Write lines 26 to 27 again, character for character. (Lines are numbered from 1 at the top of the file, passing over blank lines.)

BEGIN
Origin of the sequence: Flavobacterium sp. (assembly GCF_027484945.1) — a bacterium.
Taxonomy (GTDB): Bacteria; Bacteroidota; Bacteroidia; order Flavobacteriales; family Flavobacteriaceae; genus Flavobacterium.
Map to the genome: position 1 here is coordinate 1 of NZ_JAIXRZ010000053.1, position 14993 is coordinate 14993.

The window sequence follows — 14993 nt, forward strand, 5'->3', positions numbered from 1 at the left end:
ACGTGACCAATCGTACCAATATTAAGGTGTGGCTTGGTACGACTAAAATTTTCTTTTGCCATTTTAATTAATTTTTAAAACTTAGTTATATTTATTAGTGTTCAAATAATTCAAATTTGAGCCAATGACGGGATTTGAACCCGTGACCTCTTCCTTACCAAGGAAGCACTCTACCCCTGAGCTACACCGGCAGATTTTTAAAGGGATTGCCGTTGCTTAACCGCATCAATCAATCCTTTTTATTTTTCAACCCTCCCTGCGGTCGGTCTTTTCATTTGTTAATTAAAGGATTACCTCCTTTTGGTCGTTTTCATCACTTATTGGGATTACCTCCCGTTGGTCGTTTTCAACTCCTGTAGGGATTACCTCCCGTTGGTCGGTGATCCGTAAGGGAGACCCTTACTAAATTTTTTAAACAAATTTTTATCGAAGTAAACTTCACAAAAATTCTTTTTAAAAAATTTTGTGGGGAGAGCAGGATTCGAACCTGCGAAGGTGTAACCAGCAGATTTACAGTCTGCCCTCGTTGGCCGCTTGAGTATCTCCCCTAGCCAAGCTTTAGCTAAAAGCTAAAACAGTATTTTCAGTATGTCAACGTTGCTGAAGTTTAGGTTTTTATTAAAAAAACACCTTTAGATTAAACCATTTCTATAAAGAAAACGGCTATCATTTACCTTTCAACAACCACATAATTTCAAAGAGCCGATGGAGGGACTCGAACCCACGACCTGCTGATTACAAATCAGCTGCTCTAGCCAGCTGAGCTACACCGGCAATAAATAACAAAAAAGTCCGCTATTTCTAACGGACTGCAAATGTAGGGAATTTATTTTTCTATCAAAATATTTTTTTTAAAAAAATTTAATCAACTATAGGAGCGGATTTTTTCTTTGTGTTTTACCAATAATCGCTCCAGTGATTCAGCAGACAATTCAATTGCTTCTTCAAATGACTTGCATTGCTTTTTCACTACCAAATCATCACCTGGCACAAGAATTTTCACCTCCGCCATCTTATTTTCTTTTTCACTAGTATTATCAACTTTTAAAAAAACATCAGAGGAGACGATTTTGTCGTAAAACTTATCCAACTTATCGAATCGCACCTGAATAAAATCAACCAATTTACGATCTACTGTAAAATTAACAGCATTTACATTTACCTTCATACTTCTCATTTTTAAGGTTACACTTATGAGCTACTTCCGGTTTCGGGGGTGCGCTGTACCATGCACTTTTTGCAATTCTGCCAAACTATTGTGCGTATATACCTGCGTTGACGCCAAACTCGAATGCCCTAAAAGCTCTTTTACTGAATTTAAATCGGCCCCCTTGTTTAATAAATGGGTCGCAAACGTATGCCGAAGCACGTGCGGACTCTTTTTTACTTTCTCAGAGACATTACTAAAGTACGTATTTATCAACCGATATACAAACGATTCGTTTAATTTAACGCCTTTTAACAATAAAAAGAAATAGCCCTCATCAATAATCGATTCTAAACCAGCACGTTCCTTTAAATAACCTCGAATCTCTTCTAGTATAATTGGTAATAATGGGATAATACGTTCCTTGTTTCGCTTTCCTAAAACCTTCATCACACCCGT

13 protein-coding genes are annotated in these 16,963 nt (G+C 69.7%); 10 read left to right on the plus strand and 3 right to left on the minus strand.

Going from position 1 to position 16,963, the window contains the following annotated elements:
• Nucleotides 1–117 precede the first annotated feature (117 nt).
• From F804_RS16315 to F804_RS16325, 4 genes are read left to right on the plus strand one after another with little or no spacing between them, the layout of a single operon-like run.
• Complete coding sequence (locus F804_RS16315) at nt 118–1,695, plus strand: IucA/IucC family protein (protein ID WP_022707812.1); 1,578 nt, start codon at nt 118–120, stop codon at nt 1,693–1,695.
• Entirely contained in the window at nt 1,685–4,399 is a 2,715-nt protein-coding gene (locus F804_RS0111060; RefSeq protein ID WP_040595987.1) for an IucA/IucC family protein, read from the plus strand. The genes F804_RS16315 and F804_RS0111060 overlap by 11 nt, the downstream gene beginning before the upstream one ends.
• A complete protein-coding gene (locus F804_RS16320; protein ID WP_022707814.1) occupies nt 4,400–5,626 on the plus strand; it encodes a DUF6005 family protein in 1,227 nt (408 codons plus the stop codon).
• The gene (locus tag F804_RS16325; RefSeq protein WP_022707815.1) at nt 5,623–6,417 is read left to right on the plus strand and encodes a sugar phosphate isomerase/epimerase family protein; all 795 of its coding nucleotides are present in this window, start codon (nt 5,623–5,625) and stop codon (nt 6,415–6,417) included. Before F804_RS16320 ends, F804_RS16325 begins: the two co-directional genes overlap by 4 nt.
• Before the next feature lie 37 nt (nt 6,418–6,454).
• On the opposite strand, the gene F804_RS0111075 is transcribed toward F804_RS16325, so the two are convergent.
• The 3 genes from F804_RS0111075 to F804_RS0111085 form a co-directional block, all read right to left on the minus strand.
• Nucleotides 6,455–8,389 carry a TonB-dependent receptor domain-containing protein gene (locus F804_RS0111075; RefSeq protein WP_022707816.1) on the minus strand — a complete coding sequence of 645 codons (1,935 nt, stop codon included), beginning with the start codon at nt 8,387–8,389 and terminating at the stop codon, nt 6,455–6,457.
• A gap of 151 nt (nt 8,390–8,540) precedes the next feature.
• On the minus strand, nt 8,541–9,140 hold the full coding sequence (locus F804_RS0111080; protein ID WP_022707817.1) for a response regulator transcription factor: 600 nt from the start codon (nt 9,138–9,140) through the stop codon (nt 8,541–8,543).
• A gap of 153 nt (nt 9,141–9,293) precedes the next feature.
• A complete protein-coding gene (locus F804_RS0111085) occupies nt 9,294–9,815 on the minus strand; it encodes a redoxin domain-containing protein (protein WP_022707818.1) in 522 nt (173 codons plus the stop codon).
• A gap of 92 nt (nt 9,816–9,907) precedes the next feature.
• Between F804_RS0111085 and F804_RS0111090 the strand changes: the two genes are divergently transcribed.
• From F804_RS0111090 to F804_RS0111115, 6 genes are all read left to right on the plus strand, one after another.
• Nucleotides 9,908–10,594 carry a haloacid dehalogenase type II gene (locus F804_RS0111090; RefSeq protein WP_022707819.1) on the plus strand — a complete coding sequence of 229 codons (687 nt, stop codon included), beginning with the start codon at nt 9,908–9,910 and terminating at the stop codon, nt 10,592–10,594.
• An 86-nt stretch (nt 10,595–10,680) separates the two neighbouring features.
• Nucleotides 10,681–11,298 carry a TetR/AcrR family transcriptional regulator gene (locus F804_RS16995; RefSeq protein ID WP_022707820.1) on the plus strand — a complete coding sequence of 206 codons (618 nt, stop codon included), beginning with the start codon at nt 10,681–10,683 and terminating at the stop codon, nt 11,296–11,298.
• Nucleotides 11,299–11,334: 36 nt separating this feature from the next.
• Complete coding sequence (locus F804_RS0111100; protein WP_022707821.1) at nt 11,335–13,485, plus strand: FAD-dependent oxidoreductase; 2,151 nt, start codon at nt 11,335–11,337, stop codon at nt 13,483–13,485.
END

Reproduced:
• An 86-nt stretch (nt 10,595–10,680) separates the two neighbouring features.
• Nucleotides 10,681–11,298 carry a TetR/AcrR family transcriptional regulator gene (locus F804_RS16995; RefSeq protein ID WP_022707820.1) on the plus strand — a complete coding sequence of 206 codons (618 nt, stop codon included), beginning with the start codon at nt 10,681–10,683 and terminating at the stop codon, nt 11,296–11,298.